An early reading of the potential eurozone difficulties and strong moves into non-financial debt in core European nations has helped ECM’s Derek Hynes rise to the top of the European bond sector.
Hynes, who is lead manager on the European Credit Fund Sicav – Danube, returned 56.2% over the past three years. This is while the average manager in his sector returned 16.7% and the Barclays Euro Aggregate Corporate TR benchmark rose 21.44%.
Speaking to Citywire Global, he said the deleveraging cycle had proven very favourable for credit investors and he had taken this opportunity to bulk up positions in non-financial corporates, while increasing overall diversification in the fund.
Hynes began to adjust his positioning in March 2010 following the first Greek bailout and the beginning of difficulties in the eurozone.
‘We started to build up our allocation to non-financial corporates and differentiating between what was core Europe and what was peripheral and have taken a very considered approach to moving away from peripheral bonds. I think that has benefitted us and helped lower volatility,’ he said
The main areas of allocation for Hynes proved to be in Germany, Scandinavia and, to some extent, the UK. This was while retaining some exposure in France and the Benelux nations but with a constant eye on risk.
‘We did a lot of stress testing of our portfolio at the start of last year and then we started to look at the allocations and began changing them in the second quarter. This was at a time when the market was starting to get overvalued for the risks evident and was arguably losing its discipline.'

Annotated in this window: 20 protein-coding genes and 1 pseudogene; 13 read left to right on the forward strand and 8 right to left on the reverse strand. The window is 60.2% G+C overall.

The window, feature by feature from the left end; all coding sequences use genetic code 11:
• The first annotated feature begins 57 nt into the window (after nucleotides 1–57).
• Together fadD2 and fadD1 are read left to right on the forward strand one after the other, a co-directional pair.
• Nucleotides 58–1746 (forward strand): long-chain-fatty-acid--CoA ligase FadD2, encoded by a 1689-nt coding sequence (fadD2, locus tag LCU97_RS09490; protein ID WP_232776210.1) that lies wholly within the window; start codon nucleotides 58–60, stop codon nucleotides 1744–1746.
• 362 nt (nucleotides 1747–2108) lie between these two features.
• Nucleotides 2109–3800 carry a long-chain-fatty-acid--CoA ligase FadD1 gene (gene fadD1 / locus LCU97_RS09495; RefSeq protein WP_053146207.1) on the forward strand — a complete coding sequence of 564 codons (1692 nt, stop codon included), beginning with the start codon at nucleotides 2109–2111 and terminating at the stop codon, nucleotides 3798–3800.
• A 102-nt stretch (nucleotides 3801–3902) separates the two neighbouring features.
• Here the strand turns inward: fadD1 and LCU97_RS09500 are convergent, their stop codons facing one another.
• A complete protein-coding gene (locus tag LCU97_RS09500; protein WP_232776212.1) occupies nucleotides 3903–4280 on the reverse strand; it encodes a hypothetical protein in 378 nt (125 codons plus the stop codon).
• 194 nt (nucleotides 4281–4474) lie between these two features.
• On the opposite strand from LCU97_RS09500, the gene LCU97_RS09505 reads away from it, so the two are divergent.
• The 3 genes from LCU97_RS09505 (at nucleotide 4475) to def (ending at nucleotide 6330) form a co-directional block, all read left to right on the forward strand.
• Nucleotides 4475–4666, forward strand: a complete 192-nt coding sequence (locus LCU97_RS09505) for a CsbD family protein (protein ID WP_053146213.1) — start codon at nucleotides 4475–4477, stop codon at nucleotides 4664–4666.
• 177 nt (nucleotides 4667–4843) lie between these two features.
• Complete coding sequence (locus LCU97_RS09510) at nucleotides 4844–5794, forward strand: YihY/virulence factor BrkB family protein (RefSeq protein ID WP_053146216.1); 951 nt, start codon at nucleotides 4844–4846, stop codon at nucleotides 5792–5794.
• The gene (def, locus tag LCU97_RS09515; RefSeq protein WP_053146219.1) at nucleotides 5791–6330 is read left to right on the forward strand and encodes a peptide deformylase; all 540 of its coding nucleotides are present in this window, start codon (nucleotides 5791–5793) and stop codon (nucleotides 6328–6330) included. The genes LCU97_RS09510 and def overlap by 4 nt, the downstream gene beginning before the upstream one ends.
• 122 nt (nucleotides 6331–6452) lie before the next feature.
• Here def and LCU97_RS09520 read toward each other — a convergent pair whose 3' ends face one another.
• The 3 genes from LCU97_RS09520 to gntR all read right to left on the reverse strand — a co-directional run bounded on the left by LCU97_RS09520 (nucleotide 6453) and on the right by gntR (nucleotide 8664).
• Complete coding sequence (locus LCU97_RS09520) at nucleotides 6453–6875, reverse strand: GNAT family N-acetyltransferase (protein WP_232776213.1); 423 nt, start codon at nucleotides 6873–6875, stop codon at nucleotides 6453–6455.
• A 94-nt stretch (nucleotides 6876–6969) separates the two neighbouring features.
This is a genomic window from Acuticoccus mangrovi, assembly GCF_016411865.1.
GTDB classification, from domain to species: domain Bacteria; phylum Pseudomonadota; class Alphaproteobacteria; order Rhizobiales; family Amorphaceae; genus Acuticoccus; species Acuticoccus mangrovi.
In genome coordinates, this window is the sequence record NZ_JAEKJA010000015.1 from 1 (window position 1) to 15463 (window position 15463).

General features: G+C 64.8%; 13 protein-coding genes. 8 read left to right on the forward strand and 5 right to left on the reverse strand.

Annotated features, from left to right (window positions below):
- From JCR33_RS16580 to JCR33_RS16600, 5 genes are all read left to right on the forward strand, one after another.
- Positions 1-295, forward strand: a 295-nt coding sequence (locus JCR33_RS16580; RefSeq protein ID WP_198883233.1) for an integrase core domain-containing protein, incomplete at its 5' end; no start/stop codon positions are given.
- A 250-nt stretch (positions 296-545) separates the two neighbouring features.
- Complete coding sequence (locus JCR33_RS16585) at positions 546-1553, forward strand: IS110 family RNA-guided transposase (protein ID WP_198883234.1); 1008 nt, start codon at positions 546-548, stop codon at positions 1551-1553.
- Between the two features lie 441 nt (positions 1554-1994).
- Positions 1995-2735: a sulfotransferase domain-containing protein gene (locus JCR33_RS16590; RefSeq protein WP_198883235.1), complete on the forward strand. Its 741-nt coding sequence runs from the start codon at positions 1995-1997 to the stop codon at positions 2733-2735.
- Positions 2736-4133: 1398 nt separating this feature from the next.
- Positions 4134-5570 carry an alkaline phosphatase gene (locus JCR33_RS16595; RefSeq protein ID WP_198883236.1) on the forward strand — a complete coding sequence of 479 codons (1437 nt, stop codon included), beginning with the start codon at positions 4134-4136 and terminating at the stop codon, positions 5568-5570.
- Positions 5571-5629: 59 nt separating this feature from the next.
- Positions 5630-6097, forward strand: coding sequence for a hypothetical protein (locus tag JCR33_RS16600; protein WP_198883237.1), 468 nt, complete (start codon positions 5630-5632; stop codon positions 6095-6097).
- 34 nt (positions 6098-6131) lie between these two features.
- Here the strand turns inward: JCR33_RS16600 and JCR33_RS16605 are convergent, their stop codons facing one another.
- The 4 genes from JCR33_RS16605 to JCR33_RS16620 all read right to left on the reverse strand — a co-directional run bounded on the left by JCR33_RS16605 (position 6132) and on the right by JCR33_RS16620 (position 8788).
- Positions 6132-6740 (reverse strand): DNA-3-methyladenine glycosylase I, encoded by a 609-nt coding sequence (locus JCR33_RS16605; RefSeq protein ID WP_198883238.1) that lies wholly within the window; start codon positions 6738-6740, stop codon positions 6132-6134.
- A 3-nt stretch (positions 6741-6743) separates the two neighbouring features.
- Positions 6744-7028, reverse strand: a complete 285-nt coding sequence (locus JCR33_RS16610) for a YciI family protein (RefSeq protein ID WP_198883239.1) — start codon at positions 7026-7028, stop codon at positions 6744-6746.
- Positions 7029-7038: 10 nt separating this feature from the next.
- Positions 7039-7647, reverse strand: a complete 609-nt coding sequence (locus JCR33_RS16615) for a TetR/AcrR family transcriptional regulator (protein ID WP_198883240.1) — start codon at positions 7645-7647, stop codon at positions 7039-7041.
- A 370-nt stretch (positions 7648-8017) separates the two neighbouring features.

‘The market got particularly choppy in the second half of 2011. So we took a look at a lot of the high beta names and the banking sector exposure.’
The Spanish/Italian threat
Echoing comments made previously by high yield fund managers over the possible impact of further downgrades to Spanish and Italian debt, Hynes said this was a more realistic ‘worst case scenario’ for the eurozone than a full scale break-up.
‘If Spain and Italy do receive further downgrades and migrate to sub investment grade, which would require downward rating actions from the other two ratings agencies as only Moody’s have shown to be most aggressive on this, this could push us towards an endgame scenario.’
‘This could be a split into a North/South divide or go the other way and force everyone even closer into finding a long-term solution for the eurozone that involves closer integration.’
Ultimately, Hynes is positioning his portfolio for continued shocks and a depressed investment universe but is buoyed by his belief all EMU members are working collectively to a long-term solution.
‘Our positioning is that we are prepared to accept that we will probably have to still live with this scenario for months or quarters to come. There are still numerous chapters and verses to be played out before a long-term, sustainable outcome can be achieved.’
Hynes is aided on his fund by Euro Stars AA-rated manager Henrietta Pacquement (pictured), whose own fund, the European Credit Fund Sicav – Elbe, was the second best performing fund over three years. It returned 40.09% over this period.
Rounding out a remarkable triumph for ECM, AA-rated manager Jens Vanbrabant’s European Credit Fund Sicav – Interlaken, has returned 39.09% over the same period, making it the third highest performing fund in the Citywire rankings.